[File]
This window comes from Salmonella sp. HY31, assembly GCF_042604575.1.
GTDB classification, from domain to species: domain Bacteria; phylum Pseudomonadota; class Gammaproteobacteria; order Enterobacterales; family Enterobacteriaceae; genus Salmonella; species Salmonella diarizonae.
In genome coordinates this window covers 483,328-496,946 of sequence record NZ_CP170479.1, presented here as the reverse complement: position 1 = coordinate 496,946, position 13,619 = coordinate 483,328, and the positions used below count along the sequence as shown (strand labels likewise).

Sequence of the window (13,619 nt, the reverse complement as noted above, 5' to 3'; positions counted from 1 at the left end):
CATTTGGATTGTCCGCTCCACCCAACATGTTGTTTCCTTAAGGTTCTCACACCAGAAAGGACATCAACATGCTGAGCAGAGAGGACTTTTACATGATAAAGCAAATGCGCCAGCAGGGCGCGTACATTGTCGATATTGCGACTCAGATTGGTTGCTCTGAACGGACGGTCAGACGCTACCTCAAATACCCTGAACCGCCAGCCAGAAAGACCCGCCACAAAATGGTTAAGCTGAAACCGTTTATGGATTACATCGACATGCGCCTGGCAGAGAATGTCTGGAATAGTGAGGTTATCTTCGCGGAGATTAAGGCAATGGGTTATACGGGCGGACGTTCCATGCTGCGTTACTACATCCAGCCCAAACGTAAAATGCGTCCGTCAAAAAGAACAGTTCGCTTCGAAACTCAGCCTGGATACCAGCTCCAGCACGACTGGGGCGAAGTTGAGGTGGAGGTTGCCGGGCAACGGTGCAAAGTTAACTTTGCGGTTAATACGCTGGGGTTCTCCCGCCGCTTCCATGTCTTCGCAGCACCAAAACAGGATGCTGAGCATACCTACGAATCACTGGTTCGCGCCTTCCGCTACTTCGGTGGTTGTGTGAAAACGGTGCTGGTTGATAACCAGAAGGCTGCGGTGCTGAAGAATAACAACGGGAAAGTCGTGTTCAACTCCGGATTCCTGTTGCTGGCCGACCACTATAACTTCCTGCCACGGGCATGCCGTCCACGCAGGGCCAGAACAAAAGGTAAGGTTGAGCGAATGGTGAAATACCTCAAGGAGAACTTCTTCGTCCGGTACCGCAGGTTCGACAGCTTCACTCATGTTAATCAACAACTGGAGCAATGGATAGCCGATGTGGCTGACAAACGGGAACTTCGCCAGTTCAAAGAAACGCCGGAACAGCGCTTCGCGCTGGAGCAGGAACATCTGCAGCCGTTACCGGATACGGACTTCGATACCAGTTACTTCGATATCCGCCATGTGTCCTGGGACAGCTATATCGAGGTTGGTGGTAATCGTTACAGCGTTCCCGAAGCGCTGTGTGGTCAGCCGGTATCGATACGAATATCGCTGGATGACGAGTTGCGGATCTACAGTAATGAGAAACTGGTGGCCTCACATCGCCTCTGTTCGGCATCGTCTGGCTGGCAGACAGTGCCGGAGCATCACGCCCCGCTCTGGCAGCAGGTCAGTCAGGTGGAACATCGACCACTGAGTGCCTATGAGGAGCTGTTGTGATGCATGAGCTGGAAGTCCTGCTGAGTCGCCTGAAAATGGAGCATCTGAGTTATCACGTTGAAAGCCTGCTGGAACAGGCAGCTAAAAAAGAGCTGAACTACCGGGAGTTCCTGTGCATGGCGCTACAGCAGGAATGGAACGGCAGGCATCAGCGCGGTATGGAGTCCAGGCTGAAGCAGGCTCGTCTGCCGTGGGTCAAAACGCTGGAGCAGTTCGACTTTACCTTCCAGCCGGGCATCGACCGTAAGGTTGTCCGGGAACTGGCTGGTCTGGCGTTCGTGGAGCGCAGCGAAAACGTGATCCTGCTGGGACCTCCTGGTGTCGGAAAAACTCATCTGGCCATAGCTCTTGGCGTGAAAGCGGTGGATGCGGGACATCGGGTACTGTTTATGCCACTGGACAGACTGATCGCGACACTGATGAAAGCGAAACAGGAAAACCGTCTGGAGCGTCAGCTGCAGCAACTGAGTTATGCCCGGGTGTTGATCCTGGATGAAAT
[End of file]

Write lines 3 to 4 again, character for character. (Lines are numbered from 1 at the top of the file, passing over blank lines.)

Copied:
In genome coordinates this window covers 483,328-496,946 of sequence record NZ_CP170479.1, presented here as the reverse complement: position 1 = coordinate 496,946, position 13,619 = coordinate 483,328, and the positions used below count along the sequence as shown (strand labels likewise).

Sequence of the window (13,619 nt, the reverse complement as noted above, 5' to 3'; positions counted from 1 at the left end):